This bridge is a very tall and long deck truss. Unlike many bridges that cross such obstacles, this bridge features relatively short spans and these spans are simple (not cantilevered or continuous). The trusses are not variable depth. In 1968-1969, the bridge was widened by a drastic amount. This was done by adding outriggers to the truss to support the extra deck surface. This means that the original 1927 trusses must support additional dead load from the outriggers and the added deck, as well as the additional live load made possible by the wider roadway which supports six lanes of traffic. Given the impressive amount amount which the deck was widened, without adding additional truss lines or other structural support, this suggests that the original trusses were significantly overbuilt. As a result of this widening, the bridge has an unusual appearance with the trusses looking far to small for the deck they support.
The bridge was designed by noted Toronto engineer Frank Barber. The bridge was noted for its unusually fast construction time of only ten months. The bridge originally had a beautiful railing composed of a concrete parapet with colored tiles. This was designed by Calude Bragdon, an architect from New York, New York. The tiles were supplied by the Italian Mosaic and Tile Company. These railings were later removed and replaced with ugly utilitarian railings. A more recent railing replacement from a 2004-2005 project has a concrete parapet design that is similar to the pattern of the tiles, but these railings do not replicate the actual tiles or the colors they had.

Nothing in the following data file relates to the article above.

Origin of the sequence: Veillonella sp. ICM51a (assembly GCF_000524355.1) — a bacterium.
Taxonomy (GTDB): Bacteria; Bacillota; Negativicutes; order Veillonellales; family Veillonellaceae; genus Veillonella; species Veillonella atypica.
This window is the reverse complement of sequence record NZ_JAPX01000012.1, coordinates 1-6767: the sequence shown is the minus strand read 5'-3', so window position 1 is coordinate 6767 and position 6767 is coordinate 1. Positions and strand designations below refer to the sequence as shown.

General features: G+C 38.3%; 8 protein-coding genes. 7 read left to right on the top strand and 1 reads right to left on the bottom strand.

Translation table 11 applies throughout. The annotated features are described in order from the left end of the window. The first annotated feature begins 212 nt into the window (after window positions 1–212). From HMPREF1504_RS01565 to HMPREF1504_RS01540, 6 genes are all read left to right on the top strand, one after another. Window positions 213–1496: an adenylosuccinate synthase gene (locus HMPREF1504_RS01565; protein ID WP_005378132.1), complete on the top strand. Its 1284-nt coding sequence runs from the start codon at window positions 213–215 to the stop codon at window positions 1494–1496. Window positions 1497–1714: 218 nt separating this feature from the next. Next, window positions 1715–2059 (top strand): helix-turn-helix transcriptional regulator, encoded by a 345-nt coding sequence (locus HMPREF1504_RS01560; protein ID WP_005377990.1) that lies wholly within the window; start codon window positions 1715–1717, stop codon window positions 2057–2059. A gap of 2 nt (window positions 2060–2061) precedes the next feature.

Original / Full Size Photos
|A collection of overview and detail photos. This gallery offers photos in the highest available resolution and file size in a touch-friendly popup viewer. Alternatively, Browse Without Using Viewer|
Mobile Optimized Photos
|A collection of overview and detail photos. This gallery features data-friendly, fast-loading photos in a touch-friendly popup viewer. Alternatively, Browse Without Using Viewer|
Coordinates (Latitude, Longitude):
View Bridge Location In:
© Copyright 2003-2021, HistoricBridges.org. All Rights Reserved. Disclaimer: HistoricBridges.org is a volunteer group of private citizens. HistoricBridges.org is NOT a government agency, does not represent or work with any governmental agencies, nor is it in any way associated with any government agency or any non-profit organization. While we strive for accuracy in our factual content, HistoricBridges.org offers no guarantee of accuracy. Information is provided "as is" without warranty of any kind, either expressed or implied. Information could include technical inaccuracies or errors of omission. Opinions and commentary are the opinions of the respective HistoricBridges.org member who made them and do not necessarily represent the views of anyone else, including any outside photographers whose images may appear on the page in which the commentary appears. HistoricBridges.org does not bear any responsibility for any consequences resulting from the use of this or any other HistoricBridges.org information. Owners and users of bridges have the responsibility of correctly following all applicable laws, rules, and regulations, regardless of any HistoricBridges.org information.